Cut down dead and dying herbaceous plants.  That said, I leave ones that will look good in the frost and snow and those that may feed the birds or make a winter home for good bugs and critters.  Basically I hack down the ones that will fall over and become straggly messes.

I threw away my hanging basket and two chimney pot fillers that have done their thing and I will be off to somewhere like Park Farm to find their replacements for the winter.

Climbing roses can take a small hack back to stop them flailing around in any high winds.  I do the major trim in Spring.  As we are 'in the North' I don't want to risk too much die back from any frost if we get a bad winter.  To be truthful I never managed to get this job done in my time in the garden this time, but I will be doing it soon.

I shaped up a couple of olive trees that came out of their pots and went into the border this year.  They had put on a lot of growth and I want to keep them almost like topiary balls.  So, obeying the maxim 'cut for shape in the autumn and for growth in the Spring' I gave them a trim.

Most of all I was out there to plant a heap of bulbs.  B & Q have a pretty good deal on some nice quality bulbs right now so I picked some up on a paint buying trip.





If you do the maths you might figure out that three of each variety meant  planting 126 bulbs - doesn't sound much but it was enough for me.  I remembered the days I would go out with fair size sackfuls of daffodils to plant..... not any more.


These really are tulips from Amsterdam brought back from a friend's trip there.  They have gone in a pot rather than the ground as I don't do very well with tulips here - too wet for them really.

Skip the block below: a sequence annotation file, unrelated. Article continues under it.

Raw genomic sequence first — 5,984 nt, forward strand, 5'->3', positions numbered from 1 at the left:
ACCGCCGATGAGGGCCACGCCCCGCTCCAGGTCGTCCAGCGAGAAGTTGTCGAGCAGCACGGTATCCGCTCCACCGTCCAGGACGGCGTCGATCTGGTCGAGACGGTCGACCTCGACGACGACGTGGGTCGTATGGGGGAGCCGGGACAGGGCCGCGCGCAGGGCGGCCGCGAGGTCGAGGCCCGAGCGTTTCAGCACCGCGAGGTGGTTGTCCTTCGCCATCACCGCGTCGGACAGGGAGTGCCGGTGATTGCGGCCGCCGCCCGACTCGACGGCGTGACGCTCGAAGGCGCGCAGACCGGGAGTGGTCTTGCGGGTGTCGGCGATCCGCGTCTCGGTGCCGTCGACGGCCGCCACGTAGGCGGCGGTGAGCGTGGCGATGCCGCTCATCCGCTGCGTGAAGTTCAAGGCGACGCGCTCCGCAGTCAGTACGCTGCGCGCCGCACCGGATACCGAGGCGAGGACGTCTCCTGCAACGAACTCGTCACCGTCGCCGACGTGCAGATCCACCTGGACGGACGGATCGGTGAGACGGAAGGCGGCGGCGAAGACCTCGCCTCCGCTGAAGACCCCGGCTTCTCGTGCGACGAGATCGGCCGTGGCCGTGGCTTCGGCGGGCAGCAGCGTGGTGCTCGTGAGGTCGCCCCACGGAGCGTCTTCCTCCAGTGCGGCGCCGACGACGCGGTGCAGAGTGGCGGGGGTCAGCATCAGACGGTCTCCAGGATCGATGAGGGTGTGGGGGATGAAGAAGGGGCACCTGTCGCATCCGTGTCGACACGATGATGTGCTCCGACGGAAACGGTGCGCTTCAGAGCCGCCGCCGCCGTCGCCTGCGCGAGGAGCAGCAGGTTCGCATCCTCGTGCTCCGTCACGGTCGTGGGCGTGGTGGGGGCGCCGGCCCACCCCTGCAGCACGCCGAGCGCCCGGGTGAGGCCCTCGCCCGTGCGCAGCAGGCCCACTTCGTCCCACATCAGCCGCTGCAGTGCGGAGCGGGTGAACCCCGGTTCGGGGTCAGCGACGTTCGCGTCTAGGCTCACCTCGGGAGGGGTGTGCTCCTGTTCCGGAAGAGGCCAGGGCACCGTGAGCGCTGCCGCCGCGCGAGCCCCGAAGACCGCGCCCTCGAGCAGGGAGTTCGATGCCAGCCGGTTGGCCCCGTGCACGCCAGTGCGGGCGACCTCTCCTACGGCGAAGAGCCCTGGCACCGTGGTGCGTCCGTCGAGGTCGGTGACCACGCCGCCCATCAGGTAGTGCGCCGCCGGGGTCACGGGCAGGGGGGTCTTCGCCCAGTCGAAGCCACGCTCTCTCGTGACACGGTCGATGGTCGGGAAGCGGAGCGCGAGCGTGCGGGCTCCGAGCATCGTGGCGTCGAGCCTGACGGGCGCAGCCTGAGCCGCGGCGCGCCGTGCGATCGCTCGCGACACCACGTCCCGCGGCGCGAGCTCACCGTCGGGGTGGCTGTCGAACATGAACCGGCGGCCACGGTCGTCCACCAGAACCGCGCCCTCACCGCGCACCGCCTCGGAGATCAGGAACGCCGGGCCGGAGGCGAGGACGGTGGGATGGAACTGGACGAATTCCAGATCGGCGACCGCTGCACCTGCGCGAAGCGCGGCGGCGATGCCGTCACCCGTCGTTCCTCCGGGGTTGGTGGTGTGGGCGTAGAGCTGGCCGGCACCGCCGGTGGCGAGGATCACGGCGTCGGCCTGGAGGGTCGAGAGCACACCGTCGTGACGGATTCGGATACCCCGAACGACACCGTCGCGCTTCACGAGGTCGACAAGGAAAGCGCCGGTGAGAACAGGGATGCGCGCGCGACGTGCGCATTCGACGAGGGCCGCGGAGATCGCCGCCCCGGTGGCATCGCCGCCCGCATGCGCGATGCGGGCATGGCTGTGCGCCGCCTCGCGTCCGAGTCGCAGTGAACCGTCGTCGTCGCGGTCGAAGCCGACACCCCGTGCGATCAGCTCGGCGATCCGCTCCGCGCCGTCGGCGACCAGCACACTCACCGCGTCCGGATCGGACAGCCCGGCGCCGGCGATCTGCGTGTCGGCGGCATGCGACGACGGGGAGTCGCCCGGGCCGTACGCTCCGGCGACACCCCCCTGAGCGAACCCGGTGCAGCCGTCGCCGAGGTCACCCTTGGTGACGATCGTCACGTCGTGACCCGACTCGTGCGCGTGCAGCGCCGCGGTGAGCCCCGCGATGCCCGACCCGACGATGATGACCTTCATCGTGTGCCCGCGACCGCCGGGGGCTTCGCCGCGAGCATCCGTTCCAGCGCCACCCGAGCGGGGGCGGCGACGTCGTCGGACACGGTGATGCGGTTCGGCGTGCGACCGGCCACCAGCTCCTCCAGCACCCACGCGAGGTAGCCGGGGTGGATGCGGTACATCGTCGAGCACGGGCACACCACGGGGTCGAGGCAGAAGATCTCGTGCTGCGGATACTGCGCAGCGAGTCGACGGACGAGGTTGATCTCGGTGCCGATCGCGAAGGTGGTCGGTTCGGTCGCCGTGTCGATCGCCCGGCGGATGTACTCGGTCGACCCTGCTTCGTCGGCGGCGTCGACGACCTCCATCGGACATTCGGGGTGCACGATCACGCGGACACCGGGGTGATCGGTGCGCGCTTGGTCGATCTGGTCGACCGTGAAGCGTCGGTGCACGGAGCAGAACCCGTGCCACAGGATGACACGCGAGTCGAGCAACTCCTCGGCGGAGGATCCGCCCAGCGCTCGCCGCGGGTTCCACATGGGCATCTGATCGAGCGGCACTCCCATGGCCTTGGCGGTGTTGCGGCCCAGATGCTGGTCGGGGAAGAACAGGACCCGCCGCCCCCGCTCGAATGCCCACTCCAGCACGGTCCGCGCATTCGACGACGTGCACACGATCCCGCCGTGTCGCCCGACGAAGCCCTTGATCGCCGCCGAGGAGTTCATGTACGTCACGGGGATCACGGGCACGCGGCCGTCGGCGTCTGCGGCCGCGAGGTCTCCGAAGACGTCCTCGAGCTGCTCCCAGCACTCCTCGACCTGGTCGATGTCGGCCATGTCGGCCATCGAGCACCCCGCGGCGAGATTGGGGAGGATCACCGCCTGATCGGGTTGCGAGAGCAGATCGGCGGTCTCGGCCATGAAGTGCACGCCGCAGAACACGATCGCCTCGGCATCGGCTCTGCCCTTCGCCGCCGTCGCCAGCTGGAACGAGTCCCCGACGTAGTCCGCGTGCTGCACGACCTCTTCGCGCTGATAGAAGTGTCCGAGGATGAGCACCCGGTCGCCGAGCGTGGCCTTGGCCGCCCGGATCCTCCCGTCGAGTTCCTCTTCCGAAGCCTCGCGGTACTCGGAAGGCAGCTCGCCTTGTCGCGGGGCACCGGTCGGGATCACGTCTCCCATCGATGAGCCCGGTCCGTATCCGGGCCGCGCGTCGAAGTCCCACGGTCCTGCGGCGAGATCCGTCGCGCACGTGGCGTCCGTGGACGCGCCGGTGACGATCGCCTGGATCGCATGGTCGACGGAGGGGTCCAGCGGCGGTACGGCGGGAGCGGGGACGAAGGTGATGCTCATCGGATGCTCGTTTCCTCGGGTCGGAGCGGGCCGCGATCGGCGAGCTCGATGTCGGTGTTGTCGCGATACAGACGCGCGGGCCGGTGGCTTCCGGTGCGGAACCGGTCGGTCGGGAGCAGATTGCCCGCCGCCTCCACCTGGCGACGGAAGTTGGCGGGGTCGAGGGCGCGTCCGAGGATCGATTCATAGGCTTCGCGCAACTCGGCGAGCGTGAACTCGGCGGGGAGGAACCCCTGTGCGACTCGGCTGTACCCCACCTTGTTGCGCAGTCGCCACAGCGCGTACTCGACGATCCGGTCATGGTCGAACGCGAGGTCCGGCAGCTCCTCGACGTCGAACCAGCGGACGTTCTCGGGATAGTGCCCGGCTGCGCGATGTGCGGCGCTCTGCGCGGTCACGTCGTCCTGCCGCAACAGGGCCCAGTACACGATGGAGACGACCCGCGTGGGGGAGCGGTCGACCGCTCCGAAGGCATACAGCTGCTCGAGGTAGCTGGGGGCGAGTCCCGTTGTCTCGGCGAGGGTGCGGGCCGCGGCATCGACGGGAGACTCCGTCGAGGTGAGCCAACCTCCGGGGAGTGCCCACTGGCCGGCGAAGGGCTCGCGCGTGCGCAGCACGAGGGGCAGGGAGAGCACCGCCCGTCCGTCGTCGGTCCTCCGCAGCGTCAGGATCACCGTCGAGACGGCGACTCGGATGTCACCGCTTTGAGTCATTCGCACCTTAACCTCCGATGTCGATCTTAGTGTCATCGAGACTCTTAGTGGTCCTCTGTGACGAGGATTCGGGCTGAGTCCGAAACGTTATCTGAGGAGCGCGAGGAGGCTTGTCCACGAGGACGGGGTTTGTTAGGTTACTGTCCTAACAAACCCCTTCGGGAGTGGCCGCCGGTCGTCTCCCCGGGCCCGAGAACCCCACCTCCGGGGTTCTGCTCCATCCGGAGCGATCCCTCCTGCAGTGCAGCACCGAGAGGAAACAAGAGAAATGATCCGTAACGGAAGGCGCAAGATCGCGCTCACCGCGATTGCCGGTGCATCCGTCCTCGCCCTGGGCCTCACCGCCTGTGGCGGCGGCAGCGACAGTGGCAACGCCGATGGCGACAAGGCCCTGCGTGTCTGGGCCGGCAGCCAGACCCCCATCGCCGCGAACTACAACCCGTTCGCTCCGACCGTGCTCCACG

As for the planting - this blog is more about sharing what I've got away with for donkeys' years when gardening, rather than the perfect way to do things.

Ideally (most) bulbs like free draining soil, so you can add sharp sand or grit to the hole plus a little bone meal.  The hole should be twice the depth of the bulb.  In reality I make the deepest slit I can make with my trowel, wiggle it a bit, push the bulb in (right way up) pull the trowel out and close the slit - job done.  It works well enough for me.

So, I need to spend one more day out there, before winter sets in, to hack off some climbing rose stems, check the borders, sprinkle slug pellets absolutely everywhere.  I do mean everywhere - they love lurking in nooks and crannies especially over winter; they need to be lured out in hopes of killing a bunch of them.  Less to breed in the spring.  Reminder: only scatter the amount recommended; more is not better, it actually puts them off because the smell is too much for them.  This is a bait after all, so they hunt the bits of food (aka slug pellet) lying around and Goodnight Vienna.

At this time of year people with beautiful lawns aerate them and brush in sand and bone-meal to help the drainage and to strengthen root growth - do NOT feed at this time of year - you'll get soft sappy top growth and basically it will weaken the grass.  I skip a couple of these steps but I do scatter some bone meal over the lawn to boost the root growth.

On that cheerful note of snail death and crushed bones - bye for now - time to hunker down and dream of cocoa days ahead.



Saturday, 24 September 2016

Pruning box hedge

I have been growing a little box hedge across the front of my what was once patio since 2007!!  It was planted to hide the concrete slabs which edged the patio.


2007

This means the garden side of the hedge appears 'uneven as the garden drops two feet diagonally from the left to the right side.  I have always intended that the hedge would be about 18 inches high above the edge of the patio and on a level looking from that side.

Now we have the conservatory it certainly needs to be in line with the bricks on the conservatory wall when looking from either side.


2015

Box is notoriously slow growing and here we are nine years later (well eight actually as this is a photo from last year) and we still aren't quite there but, at last, we are pretty close.

Every year I have cut it to shape with some hand shears and every year have had a blister the size of saucer on my hand to prove it.